From this, the democracy was revived and strong from its foundation. But now people who have been enrolled as citizens against the law and are always attracted to any sickness of the city are pursuing war after war as a political platform. Yet, while they see terrible things in peace and incite our covetous and excessively violent minds, nevertheless they never touch weapons during times of war. No, once they become secretaries and cabinet members—these children of prostitutes, rightfully stripped of their rights for their slander—these men pilot the state into the most extreme dangers. They minister to the name of democracy not with their behavior but with their flattery even as they annihilate peace. Democracy is preserved by peace; they struggle to find wars which bring about democracy’s end.”

καὶ τοσαῦτ᾽ ἔχοντες τἀγαθά, πάλιν πόλεμον πρὸς Λακεδαιμονίους ἐξηνέγκαμεν πεισθέντες ὑπ᾽ Ἀργείων, καὶ τελευτῶντες ἐκ τῆς τῶν ῥητόρων ἁψιμαχίας εἰς φρουρὰν τῆς πόλεως καὶ τοὺς τετρακοσίους καὶ τοὺς ἀσεβεῖς τριάκοντα ἐνεπέσομεν, οὐκ εἰρήνην ποιησάμενοι, ἀλλ᾽ ἐκ προσταγμάτων ἠναγκασμένοι. πάλιν δὲ σωφρόνως πολιτευθέντες, καὶ τοῦ δήμου κατελθόντος ἀπὸ Φυλῆς, Ἀρχίνου καὶ Θρασυβούλου προστάντων τοῦ δήμου, καὶ τὸ μὴ μνησικακεῖν πρὸς ἀλλήλους ἔνορκον ἡμῖν καταστησάντων, ὅθεν σοφωτάτην ἅπαντες τὴν πόλιν ἡγήσαντο εἶναι, κἀνταῦθα ἀναφύντος τοῦ δήμου καὶ πάλιν ἐξ ἀρχῆς ἰσχύσαντος, ἄνθρωποι παρέγγραπτοι γεγενημένοι πολῖται, καὶ τὸ νοσοῦν τῆς πόλεως ἀεὶ προσαγόμενοι, καὶ πόλεμον ἐκ πολέμου πολιτευόμενοι, ἐν μὲν εἰρήνῃ τὰ δεινὰ τῷ λόγῳ προορώμενοι, καὶ τὰς ψυχὰς τὰς φιλοτίμους καὶ λίαν ὀξείας ἐρεθίζοντες, ἐν δὲ τοῖς πολέμοις ὅπλων οὐχ ἁπτόμενοι, ἐξετασταὶ δὲ καὶ ἀποστολεῖς γιγνόμενοι, παιδοποιούμενοι δὲ ἐξ ἑταιρῶν, ἄτιμοι δ᾽ ἐκ συκοφαντίας, εἰς τοὺς ἐσχάτους κινδύνους τὴν πόλιν καθιστᾶσι, τὸ μὲν τῆς δημοκρατίας ὄνομα οὐ τοῖς ἤθεσιν, ἀλλὰ τῇ κολακείᾳ θεραπεύοντες, καταλύοντες δὲ τὴν εἰρήνην, ἐξ ἧς ἡ δημοκρατία σῴζεται, συναγωνιζόμενοι δὲ τοῖς πολέμοις, ἐξ ὧν ὁ δῆμος καταλύεται.

Aeschines 3.208

“Indeed, whenever he says these sorts of things against arguments for specific factions, propose this in return: “Demosthenes, if the people who restored the democracy in exile from Phyle were similar to you, the democracy would never have been re-established. But now they saved the city from great calamities and uttered that finest speech of a cultured mind: “Don’t hold a grudge” [mnêsikakein]” But you rip open wounds: today’s speech matters more to you than the safety of the state.”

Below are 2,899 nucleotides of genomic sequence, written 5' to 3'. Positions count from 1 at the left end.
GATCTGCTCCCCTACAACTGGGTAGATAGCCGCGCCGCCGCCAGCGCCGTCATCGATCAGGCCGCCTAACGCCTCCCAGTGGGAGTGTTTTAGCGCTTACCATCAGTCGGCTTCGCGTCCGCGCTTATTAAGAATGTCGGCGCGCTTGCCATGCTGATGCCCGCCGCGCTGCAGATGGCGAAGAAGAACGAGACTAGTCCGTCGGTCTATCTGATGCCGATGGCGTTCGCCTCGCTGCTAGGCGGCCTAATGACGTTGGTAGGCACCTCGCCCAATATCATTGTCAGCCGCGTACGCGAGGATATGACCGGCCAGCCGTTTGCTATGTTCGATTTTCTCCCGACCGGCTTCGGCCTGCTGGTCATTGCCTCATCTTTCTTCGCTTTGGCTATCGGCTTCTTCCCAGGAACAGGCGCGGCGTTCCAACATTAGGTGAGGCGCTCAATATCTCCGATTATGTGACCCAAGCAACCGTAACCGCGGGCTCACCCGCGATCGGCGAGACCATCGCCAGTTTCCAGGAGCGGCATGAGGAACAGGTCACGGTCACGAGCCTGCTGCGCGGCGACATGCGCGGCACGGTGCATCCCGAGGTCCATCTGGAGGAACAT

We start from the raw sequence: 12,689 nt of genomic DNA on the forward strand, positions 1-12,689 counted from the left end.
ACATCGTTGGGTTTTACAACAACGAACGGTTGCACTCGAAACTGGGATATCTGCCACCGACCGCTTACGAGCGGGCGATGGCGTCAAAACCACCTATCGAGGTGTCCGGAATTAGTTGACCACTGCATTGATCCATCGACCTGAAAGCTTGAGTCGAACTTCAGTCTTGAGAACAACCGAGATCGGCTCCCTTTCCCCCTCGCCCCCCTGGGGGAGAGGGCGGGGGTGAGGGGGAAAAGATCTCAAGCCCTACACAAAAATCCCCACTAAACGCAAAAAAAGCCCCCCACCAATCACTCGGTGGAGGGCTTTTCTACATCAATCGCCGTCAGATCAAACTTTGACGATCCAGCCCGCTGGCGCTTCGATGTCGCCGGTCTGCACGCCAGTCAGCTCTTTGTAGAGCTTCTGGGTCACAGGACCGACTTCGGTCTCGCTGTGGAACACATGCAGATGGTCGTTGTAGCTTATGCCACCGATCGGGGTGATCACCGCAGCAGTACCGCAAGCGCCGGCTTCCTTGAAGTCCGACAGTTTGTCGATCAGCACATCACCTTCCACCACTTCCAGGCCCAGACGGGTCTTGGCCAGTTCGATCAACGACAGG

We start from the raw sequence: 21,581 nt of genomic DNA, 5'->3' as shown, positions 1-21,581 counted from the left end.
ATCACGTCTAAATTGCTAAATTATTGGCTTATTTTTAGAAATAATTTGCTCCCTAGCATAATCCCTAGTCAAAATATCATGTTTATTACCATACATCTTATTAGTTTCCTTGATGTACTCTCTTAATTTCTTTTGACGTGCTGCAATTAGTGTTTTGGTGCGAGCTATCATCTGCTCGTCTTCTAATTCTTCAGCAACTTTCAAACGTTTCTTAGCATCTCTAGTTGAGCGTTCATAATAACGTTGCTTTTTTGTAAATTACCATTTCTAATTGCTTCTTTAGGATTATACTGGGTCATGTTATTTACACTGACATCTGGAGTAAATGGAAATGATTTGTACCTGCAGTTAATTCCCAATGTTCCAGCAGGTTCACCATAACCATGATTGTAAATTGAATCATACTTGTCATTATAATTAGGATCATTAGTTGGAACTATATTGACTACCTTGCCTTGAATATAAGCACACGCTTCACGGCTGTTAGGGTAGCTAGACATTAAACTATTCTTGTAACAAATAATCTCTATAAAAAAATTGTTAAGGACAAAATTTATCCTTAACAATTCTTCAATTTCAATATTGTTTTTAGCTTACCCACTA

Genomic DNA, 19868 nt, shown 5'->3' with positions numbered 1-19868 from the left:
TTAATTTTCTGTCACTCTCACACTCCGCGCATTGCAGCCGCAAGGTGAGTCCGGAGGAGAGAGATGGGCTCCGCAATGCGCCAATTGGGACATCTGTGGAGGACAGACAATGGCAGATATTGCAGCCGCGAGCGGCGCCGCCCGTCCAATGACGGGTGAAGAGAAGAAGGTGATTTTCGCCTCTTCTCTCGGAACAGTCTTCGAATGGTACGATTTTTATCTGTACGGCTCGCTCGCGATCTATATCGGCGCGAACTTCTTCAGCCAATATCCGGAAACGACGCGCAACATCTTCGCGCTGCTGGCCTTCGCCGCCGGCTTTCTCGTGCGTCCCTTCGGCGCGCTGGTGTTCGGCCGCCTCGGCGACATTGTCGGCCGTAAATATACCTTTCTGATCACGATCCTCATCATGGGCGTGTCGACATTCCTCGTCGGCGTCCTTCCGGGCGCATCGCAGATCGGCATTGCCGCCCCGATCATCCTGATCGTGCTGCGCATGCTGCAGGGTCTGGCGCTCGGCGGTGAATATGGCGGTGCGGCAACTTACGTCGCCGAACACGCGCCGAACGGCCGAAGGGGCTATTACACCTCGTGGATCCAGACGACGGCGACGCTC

But when an oathbreaker takes flight in the faith you put in oaths, mention this to him, that when someone frequently breaks an oath but is always thinking it necessary to procure trust with oaths, one of two options remain to him. Either, he swears by new gods or he finds audiences that are different.”

ὅταν δὴ τὰ τοιαῦτα λέγῃ, πρὸς μὲν τοὺς στασιαστικοὺς λόγους ἐκεῖνο αὐτῷ ὑποβάλλετε: ‘ὦ Δημόσθενες, εἰ ὅμοιοι ἦσαν σοὶ οἱ ἀπὸ Φυλῆς φεύγοντα τὸν δῆμον καταγαγόντες, οὐκ ἄν ποθ᾽ ἡ δημοκρατία κατέστη. νῦν δὲ ἐκεῖνοι μὲν μεγάλων κακῶν συμβάντων ἔσωσαν τὴν πόλιν τὸ κάλλιστον ἐκ παιδείας ῥῆμα φθεγξάμενοι, ‘μὴ μνησικακεῖν’: σὺ δὲ ἑλκοποιεῖς, καὶ μᾶλλόν σοι μέλει τῶν αὐθημερὸν λόγων, ἢ τῆς σωτηρίας τῆς πόλεως.’

ὅταν δ᾽ ἐπίορκος ὢν εἰς τὴν τῶν ὅρκων πίστιν καταφυγγάνῃ, ἐκεῖνο ἀπομνημονεύσατε αὐτῷ, ὅτι τῷ πολλάκις μὲν ἐπιορκοῦντι, ἀεὶ δὲ  μεθ᾽ ὅρκων ἀξιοῦντι πιστεύεσθαι, δυοῖν θάτερον ὑπάρξαι δεῖ,  ἢ τοὺς θεοὺς καινούς, ἢ τοὺς ἀκροατὰς μὴ τοὺς αὐτούς.

 

Some Roman Collusion for a Year of Confusion

Plautus, Rudens 1248

“I have no interest in profit made from collusion”

ego mi collusim nil moror ullum lucrum.

 

Tacitus Annals 11.5

“After that point, Suillius was persistent and brutal in pursuing his affairs and in his boldness for finding a mass of rivals. For the union of laws and wealth of offices gathered in one person furnished abundant opportunities for theft. And there was nothing in public so much for sale as the corruption of the advocates. It was so bad that Samius, a rather distinguished Roman knight, after he paid four hundred thousand sesterces to Suillius and once the collusion was revealed, laid down on his sword in his own house.